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Berlinale asks 'Are we what we eat?'

Berlinale asks 'Are we what we eat?'
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The Berlinale Film Festival this year looked at how cinema treats food and the environment in its ‘Culinary Cinema’ programme.

‘Last Call At The Oasis’ is a documentary about the coming global water crisis this century, directed by the Oscar-winning Jessica Yu. American environmental activist Erin Brockovich was part of the film project and came to Berlin to present the movie.

She became associated with the issue of polluted water after Julia Roberts won the Oscar playing her in the 2000 film. Ten years later, the 51-year-old is still fighting for environmental issues.

“I do believe people realise without water we are doomed. So they don’t want to think about it and they just take it for granted. But we got some water issues coming up. Water will be a commodity someday and we are going to trade it like oil and it shouldn’t be that way. The time has come where we are going to start thinking about water and the importance of water. Even though we already know it, we don’t know it. And I am hope that this film will enlighten everybody,” says Brockovich.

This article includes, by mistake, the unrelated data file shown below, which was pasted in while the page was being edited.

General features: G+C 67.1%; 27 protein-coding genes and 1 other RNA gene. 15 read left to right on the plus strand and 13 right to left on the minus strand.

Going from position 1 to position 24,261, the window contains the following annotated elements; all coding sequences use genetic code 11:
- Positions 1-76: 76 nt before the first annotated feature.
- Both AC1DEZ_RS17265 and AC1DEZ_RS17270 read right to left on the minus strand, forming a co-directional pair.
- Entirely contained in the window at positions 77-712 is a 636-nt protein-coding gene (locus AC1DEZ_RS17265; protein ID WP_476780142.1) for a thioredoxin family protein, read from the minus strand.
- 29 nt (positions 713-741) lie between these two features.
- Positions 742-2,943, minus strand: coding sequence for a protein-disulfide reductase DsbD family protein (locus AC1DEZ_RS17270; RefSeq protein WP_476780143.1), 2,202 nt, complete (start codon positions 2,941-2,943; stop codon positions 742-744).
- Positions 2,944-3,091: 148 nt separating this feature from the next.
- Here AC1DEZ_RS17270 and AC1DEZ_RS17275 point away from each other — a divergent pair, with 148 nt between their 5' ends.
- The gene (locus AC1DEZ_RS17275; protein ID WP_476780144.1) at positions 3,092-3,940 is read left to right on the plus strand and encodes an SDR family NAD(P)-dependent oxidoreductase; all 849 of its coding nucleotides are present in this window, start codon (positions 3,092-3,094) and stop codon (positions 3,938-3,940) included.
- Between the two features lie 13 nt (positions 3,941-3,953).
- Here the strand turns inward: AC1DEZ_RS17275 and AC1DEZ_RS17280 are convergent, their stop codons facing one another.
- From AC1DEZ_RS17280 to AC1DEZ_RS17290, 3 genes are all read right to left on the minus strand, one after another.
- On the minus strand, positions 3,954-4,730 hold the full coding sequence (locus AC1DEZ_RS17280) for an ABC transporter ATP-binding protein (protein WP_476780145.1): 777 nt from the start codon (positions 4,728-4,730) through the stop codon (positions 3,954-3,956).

The film explains the vital role water plays in our lives, exposes the defects in the current system, shows communities already struggling with its ill-effects and introduces us to individuals who are championing revolutionary solutions.

Finnish documentary ‘Canned Dreams’ goes in search of the stories that make up the contents of tinned food. The movie tracks a can of ravioli and the large number of workers from multiple cultures who make it.

Each worker tells their own story about their every day life, turning points in their past and moments that have touched them. The stories are full of joy and sadness.

The film shows the production chain from beginning to end and follows the route of the tin through Europe.

Director Katja Gauriloff said: “It is a really crazy world, this food globalisation, food production. All this, I didn’t have questions, I wanted to have a discussion, I wanted people to start to think what we really need and when we are in a supermarket and we have a lot of things, do we need all that and should we appreciate food more?”

It is estimated some 200 billion cans of tinned food are produced around the world annually. Just the U.S. brand Heinz uses over two million tonnes of tomatoes every year.
The film is hard-hitting and leaves little doubt as to the burden on the environment and the human and animal cost of cheap food.